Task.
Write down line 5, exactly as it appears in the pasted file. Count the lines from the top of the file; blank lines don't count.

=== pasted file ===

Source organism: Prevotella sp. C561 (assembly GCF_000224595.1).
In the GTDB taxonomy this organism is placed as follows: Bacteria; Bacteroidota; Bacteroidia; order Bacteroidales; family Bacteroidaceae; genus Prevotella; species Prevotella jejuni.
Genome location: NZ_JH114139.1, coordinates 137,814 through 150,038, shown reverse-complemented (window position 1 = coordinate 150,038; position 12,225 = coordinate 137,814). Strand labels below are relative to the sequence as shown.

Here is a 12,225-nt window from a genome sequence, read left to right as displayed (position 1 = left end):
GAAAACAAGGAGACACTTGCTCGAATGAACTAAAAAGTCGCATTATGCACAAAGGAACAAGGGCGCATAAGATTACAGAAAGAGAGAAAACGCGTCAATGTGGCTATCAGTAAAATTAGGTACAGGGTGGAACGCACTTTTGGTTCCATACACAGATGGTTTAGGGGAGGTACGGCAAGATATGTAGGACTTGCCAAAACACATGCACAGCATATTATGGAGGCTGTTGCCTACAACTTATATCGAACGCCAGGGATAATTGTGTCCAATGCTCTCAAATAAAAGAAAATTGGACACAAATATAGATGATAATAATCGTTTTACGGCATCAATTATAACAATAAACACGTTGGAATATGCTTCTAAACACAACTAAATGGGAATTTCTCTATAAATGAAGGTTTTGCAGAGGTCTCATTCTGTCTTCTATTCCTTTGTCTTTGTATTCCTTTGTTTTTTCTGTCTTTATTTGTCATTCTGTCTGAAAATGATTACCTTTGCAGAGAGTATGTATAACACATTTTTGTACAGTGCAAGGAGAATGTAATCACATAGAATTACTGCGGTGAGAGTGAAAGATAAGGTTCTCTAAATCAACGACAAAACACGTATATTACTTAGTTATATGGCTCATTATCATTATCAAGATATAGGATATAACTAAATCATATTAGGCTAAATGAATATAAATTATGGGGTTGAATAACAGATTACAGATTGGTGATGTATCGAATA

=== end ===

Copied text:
GAAAACAAGGAGACACTTGCTCGAATGAACTAAAAAGTCGCATTATGCACAAAGGAACAAGGGCGCATAAGATTACAGAAAGAGAGAAAACGCGTCAATGTGGCTATCAGTAAAATTAGGTACAGGGTGGAACGCACTTTTGGTTCCATACACAGATGGTTTAGGGGAGGTACGGCAAGATATGTAGGACTTGCCAAAACACATGCACAGCATATTATGGAGGCTGTTGCCTACAACTTATATCGAACGCCAGGGATAATTGTGTCCAATGCTCTCAAATAAAAGAAAATTGGACACAAATATAGATGATAATAATCGTTTTACGGCATCAATTATAACAATAAACACGTTGGAATATGCTTCTAAACACAACTAAATGGGAATTTCTCTATAAATGAAGGTTTTGCAGAGGTCTCATTCTGTCTTCTATTCCTTTGTCTTTGTATTCCTTTGTTTTTTCTGTCTTTATTTGTCATTCTGTCTGAAAATGATTACCTTTGCAGAGAGTATGTATAACACATTTTTGTACAGTGCAAGGAGAATGTAATCACATAGAATTACTGCGGTGAGAGTGAAAGATAAGGTTCTCTAAATCAACGACAAAACACGTATATTACTTAGTTATATGGCTCATTATCATTATCAAGATATAGGATATAACTAAATCATATTAGGCTAAATGAATATAAATTATGGGGTTGAATAACAGATTACAGATTGGTGATGTATCGAATA